Study reveals COVID-19 severity is affected by the proportion of antibodies targeting the crucial viral protein newkerala.com # 222493

Washington, December 25: A recent study revealed that COVID-19 antibodies decrease significantly within several months of infection and preferentially target a different part of the virus in mild COVID-19 cases than severe ones. The results published in Science Immunology identify new links between the course of the disease and a patient’s immune response to it. They also raise concerns that people could be reinfected, whether antibody tests to detect a previous infection could underestimate the magnitude of the pandemic, and whether vaccinations may need to be repeated at regular intervals to maintain a protective immune response.

“This is one of the most comprehensive studies to date of the immune response of antibodies to SARS-CoV-2 in people across the spectrum of disease severity, from asymptomatic to fatal,” said Scott Boyd, MD, Ph.D. , associate professor of pathology. “We evaluated multiple time points and sample types, and also analyzed viral RNA levels in patients’ nasopharyngeal swabs and blood samples. It is one of the first general insights into this disease.”

The study found that people with severe COVID-19 have low proportions of antibodies that target the spike protein used by the virus to enter human cells compared to the number of antibodies that target the virus’s inner shell proteins. .

Boyd is a senior author on the study, published Dec.7 in Science Immunology. Other senior authors are Benjamin Pinsky, MD, Ph.D., associate professor of pathology, and Peter Kim, Ph.D., Virginia and DK Ludwig Professor of Biochemistry. Lead authors are researcher Katharina Roltgen, Ph.D .; postdoctoral scholars Abigail Powell, Ph.D., and Oliver Wirz, Ph.D.; and clinical instructor Bryan Stevens, MD.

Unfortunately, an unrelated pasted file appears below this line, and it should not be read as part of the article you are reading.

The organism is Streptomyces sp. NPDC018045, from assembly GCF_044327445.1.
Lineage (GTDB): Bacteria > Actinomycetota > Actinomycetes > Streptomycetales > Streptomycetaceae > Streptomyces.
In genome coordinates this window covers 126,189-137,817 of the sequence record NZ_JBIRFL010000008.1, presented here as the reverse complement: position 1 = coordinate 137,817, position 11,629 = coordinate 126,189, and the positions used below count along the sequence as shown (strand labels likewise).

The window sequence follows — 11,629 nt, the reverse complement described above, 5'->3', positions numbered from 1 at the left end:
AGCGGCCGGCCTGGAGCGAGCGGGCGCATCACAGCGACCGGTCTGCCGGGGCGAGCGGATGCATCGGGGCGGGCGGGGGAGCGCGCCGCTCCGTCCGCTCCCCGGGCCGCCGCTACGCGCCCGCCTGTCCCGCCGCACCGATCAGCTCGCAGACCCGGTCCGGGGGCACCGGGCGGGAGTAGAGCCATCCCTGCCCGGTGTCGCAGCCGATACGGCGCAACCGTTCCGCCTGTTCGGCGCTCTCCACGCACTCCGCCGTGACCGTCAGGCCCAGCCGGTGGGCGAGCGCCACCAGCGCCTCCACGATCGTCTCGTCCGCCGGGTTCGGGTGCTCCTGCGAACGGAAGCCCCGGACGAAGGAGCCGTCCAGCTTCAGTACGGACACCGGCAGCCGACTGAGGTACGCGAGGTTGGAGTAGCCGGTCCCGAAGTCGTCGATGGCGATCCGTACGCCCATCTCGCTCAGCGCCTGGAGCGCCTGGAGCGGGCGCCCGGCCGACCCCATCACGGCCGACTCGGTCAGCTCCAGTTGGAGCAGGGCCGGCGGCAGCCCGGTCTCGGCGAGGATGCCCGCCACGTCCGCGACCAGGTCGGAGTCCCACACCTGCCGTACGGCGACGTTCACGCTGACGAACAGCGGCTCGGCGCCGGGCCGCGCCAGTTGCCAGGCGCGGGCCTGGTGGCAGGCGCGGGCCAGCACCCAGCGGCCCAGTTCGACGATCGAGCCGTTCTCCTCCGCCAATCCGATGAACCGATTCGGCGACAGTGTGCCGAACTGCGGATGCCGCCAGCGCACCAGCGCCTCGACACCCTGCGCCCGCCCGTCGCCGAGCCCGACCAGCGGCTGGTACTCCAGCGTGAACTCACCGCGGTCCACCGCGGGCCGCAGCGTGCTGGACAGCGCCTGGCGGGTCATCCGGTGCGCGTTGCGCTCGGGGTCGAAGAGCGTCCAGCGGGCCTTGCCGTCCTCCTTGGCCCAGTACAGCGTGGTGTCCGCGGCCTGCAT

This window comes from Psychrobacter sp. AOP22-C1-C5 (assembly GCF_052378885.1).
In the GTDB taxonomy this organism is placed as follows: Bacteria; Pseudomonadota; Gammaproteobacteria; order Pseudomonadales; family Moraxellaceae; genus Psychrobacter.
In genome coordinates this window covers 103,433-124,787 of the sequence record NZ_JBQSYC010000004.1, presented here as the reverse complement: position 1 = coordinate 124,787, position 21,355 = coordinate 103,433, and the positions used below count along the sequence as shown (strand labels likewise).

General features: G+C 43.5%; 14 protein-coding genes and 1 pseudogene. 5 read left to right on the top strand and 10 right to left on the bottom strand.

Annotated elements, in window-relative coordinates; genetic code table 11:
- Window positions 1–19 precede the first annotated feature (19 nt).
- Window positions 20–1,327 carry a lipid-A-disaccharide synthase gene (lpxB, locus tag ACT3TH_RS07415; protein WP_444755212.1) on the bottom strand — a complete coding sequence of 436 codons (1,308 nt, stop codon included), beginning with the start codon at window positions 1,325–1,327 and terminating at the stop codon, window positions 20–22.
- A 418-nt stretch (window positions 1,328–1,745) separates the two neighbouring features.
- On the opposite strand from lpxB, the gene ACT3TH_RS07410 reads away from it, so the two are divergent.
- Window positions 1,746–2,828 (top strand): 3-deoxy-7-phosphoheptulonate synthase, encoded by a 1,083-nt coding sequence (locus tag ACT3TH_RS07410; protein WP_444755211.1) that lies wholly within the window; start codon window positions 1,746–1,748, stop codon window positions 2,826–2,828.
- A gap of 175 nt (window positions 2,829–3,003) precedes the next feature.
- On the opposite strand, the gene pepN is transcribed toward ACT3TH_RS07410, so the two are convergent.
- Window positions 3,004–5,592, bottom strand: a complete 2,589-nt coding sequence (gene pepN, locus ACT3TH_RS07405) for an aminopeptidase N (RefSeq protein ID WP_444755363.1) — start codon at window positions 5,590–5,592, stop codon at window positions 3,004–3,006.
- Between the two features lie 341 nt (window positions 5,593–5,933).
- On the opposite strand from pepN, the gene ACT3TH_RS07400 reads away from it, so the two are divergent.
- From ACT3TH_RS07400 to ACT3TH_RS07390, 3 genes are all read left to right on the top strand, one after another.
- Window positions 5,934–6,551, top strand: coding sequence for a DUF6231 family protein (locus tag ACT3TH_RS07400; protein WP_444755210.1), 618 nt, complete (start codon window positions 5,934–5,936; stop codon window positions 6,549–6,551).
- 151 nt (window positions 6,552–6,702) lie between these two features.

The virus binds to the ACE2 receptor

Researchers studied 254 people with asymptomatic, mild or severe COVID-19 who were identified via routine testing or occupational health screening at Stanford Health Care or who arrived at a Stanford Health Care clinic with symptoms of COVID. 19. Of the people with symptoms, 25 were treated on an outpatient basis, 42 were hospitalized outside the intensive care unit, and 37 were treated in the intensive care unit. Twenty-five people in the study died from the disease.

SARS-CoV-2 binds to human cells via a structure on its surface called a spike protein. This protein binds to a receptor on human cells called ACE2. The binding allows the virus to enter and infect the cell. Once inside, the virus loses its outer coat to reveal an inner shell that encloses its genetic material. Soon, the virus co-opts the cell’s protein-making mechanism to churn out more viral particles, which are then released to infect other cells.

Antibodies that recognize and bind to the spike protein block its ability to bind to ACE2, preventing the virus from infecting cells, while antibodies that recognize other viral components are unlikely to prevent viral spread. Current vaccine candidates use portions of the spike protein to stimulate an immune response.